There were problems with the breviary at the turn of the 20th century; no one disputes this point. But Pius X’s solution was not to retain the office as it stood while modifying its rubrics so that (e.g.) the weekly cursus of 150 psalms would be prioritized over the festal psalms, or perhaps some hours, such as Matins, would become optional for secular clergy, in order to conserve the integrity and harmony of the breviary as a whole. Instead, Pius X became the first pope in the history of the Latin Church who, freely spending the abundant capital of ultramontanism, threw the weight of his office behind the construction of a new Divine Office. In this way he provided the very premise of papal contructivism [sic] that offered Pius XII the precedent for revamping Holy Week in similar fashion from 1948 to 1955, and Paul VI for transmogrifying everything from 1963 to the mid-1970s. Paradoxically, the pope who fought valiantly against doctrinal modernism exemplified liturgical modernism by rupturing the principle of the inviolability of longstanding tradition in the name of easing up pastoral burdens. If this sounds eerily familiar, it should.

Thus, the very saint to whom the SSPX is dedicated shows us two sides in tension: the zealous promoter of Catholic dogma, and the larger-than-life pontiff who treated part of the liturgy as if it were a mechanism to be rebuilt rather than a living organism to be nurtured or an inheritance of the saints to be treasured.

(Peter A. Kwasniewski, “The Need for Mutual Humility and Support Between the SSPX and the FSSP”, New Liturgical Movement, Feb. 4, 2019; italics given; underlining added.)

Ladies and gentlemen, could it be that Dr. K has come to overestimate himself just a bit? He appears to have fallen victim to his own popularity and worldly success. Is he now the ultimate arbiter over all things Catholic? It looks like no one can escape being summoned before his tribunal — not the Pope himself, not even a canonized one!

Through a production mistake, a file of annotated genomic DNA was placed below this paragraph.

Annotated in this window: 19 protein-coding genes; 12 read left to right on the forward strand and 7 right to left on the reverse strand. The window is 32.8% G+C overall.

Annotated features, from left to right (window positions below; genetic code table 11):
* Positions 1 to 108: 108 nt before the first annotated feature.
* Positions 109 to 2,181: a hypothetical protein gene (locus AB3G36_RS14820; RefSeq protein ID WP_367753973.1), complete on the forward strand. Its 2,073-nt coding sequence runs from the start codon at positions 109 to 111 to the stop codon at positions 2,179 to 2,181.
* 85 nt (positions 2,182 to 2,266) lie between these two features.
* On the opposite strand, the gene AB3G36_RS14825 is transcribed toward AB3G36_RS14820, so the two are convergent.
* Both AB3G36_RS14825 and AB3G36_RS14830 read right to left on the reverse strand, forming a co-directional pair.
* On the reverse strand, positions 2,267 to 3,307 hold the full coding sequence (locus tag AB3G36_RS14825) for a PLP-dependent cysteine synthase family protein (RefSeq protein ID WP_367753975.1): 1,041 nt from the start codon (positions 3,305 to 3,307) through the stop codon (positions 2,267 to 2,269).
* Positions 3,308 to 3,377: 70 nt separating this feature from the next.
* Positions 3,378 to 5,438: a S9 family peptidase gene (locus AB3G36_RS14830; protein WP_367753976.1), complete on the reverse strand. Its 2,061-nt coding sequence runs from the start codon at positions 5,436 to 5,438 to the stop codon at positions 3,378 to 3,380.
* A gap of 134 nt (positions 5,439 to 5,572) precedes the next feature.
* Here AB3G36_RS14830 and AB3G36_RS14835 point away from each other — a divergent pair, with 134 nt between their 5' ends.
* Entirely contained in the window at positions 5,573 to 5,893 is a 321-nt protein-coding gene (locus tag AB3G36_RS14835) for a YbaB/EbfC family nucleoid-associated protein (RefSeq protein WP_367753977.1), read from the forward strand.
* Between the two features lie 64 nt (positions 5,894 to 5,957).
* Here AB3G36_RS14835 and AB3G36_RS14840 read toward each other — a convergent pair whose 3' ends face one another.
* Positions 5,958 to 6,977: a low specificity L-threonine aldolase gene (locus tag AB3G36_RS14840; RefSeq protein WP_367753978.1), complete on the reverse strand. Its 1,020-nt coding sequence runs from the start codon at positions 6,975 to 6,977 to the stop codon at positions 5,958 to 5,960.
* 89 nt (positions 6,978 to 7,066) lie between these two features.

Instead of humbly accepting what an incorrupt (!) canonized Pope decreed for the Universal Church, and allowing that to shape his understanding of the Sacred Liturgy, the Kwas has the gall to blast the Church’s great defender of the Faith against Modernism — for Modernism!

If there is a disagreement between a canonized Pope and an academic with no degree in theology, then obviously it’s the academic who must be right! Anything else would be an intolerable “hyperpapalism” that grants way too much competence to the Pope, to the point of needing to be exorcised. Good thing Kwasniewski isn’t overstepping his competence! How ironic that the Kwas wrote this in an article on the need for humility….

Pride and Heresy go together

Apparently Prof. K considers himself more informed, more traditional, and more theologically and liturgically sound than not only any Vicar of Christ but one who was so holy that he was incorrupt and canonized less than 40 years after his death! Should it not be frightfully obvious to the professor by now that he is in over his head on this?

Kwasniewski has forgotten that the Pope is his teacher and legislator, whereas he is but the Pope’s student and subject. Pope Leo XIII warned against the very attitude displayed by the Kwas back in 1885:

By certain indications it is not difficult to conclude that among Catholics – doubtless as a result of current evils – there are some who, far from satisfied with the condition of “subject” which is theirs in the Church, think themselves able to take some part in her government, or at least, think they are allowed to examine and judge after their own fashion the acts of authority. A misplaced opinion, certainly. If it were to prevail, it would do very grave harm to the Church of God, in which, by the manifest will of her Divine Founder, there are to be distinguished in the most absolute fashion two parties: the teaching and the taught, the Shepherd and the flock, among whom there is one who is the head and the Supreme Shepherd of all.